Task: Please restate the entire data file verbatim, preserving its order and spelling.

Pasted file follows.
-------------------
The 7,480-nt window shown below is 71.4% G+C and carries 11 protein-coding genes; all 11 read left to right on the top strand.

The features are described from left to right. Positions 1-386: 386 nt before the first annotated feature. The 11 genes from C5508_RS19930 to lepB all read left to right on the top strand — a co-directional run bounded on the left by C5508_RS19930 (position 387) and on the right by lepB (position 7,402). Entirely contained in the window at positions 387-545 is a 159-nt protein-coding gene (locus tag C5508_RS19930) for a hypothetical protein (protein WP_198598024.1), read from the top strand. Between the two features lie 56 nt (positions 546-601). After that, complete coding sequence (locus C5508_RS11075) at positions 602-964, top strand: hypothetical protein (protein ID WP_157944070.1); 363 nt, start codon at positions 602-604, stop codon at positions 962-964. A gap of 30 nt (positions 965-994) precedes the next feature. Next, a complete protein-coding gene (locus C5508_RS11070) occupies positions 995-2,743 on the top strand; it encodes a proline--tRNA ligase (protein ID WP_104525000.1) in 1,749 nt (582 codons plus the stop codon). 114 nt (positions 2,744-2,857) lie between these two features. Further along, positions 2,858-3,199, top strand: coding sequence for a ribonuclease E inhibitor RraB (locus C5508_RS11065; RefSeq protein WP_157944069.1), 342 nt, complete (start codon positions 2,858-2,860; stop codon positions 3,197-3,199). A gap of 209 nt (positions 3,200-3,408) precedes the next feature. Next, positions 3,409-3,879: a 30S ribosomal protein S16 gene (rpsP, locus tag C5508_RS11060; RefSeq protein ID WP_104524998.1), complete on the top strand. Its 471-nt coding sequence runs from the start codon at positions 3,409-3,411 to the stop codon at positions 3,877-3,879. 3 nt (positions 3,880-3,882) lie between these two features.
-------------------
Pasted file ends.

The 7,480-nt window shown below is 71.4% G+C and carries 11 protein-coding genes; all 11 read left to right on the top strand.

The features are described from left to right. Positions 1-386: 386 nt before the first annotated feature. The 11 genes from C5508_RS19930 to lepB all read left to right on the top strand — a co-directional run bounded on the left by C5508_RS19930 (position 387) and on the right by lepB (position 7,402). Entirely contained in the window at positions 387-545 is a 159-nt protein-coding gene (locus tag C5508_RS19930) for a hypothetical protein (protein WP_198598024.1), read from the top strand. Between the two features lie 56 nt (positions 546-601). After that, complete coding sequence (locus C5508_RS11075) at positions 602-964, top strand: hypothetical protein (protein ID WP_157944070.1); 363 nt, start codon at positions 602-604, stop codon at positions 962-964. A gap of 30 nt (positions 965-994) precedes the next feature. Next, a complete protein-coding gene (locus C5508_RS11070) occupies positions 995-2,743 on the top strand; it encodes a proline--tRNA ligase (protein ID WP_104525000.1) in 1,749 nt (582 codons plus the stop codon). 114 nt (positions 2,744-2,857) lie between these two features. Further along, positions 2,858-3,199, top strand: coding sequence for a ribonuclease E inhibitor RraB (locus C5508_RS11065; RefSeq protein WP_157944069.1), 342 nt, complete (start codon positions 2,858-2,860; stop codon positions 3,197-3,199). A gap of 209 nt (positions 3,200-3,408) precedes the next feature. Next, positions 3,409-3,879: a 30S ribosomal protein S16 gene (rpsP, locus tag C5508_RS11060; RefSeq protein ID WP_104524998.1), complete on the top strand. Its 471-nt coding sequence runs from the start codon at positions 3,409-3,411 to the stop codon at positions 3,877-3,879. 3 nt (positions 3,880-3,882) lie between these two features.